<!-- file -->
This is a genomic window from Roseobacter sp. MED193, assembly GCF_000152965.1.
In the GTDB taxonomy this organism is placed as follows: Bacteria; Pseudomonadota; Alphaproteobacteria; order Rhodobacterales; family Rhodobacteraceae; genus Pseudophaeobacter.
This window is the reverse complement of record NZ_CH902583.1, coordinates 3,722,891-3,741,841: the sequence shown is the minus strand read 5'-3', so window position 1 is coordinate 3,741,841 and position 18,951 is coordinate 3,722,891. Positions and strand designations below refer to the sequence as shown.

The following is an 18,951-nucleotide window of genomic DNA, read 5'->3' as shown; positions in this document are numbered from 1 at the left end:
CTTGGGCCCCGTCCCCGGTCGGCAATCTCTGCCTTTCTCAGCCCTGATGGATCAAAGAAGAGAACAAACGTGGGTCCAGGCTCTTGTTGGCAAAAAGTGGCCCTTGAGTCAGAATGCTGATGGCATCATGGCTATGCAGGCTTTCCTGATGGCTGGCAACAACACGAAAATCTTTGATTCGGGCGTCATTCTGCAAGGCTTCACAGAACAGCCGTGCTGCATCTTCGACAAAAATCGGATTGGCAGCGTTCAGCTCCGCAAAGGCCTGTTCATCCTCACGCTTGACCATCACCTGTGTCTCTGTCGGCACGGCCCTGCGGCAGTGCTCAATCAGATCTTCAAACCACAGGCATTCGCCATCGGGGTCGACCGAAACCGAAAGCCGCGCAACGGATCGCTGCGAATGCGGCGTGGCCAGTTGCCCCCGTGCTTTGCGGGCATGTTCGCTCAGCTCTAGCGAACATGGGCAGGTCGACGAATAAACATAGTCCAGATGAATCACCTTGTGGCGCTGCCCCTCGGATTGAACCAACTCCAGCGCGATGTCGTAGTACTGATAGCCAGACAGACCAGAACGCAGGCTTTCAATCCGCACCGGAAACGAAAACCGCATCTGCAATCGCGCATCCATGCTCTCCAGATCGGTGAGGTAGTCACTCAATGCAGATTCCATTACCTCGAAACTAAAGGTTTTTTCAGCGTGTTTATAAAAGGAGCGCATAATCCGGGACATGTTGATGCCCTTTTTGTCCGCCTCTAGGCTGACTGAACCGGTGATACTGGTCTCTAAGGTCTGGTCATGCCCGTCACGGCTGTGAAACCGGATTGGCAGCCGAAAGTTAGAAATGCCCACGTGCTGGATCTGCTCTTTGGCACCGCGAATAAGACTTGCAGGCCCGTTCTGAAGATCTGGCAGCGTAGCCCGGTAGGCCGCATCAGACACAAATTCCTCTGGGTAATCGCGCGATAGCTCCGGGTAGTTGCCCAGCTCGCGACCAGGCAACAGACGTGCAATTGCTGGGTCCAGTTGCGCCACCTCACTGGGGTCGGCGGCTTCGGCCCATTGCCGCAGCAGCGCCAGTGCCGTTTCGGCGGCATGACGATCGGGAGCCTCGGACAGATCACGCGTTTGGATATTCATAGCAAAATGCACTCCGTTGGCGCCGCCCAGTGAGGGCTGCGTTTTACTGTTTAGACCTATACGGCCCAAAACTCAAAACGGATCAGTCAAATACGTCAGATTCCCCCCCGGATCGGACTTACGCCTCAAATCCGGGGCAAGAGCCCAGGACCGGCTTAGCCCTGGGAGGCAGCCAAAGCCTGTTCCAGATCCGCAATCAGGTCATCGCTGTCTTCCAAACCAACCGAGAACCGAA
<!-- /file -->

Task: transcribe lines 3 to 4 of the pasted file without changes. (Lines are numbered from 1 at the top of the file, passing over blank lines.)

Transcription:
This window is the reverse complement of record NZ_CH902583.1, coordinates 3,722,891-3,741,841: the sequence shown is the minus strand read 5'-3', so window position 1 is coordinate 3,741,841 and position 18,951 is coordinate 3,722,891. Positions and strand designations below refer to the sequence as shown.

The following is an 18,951-nucleotide window of genomic DNA, read 5'->3' as shown; positions in this document are numbered from 1 at the left end: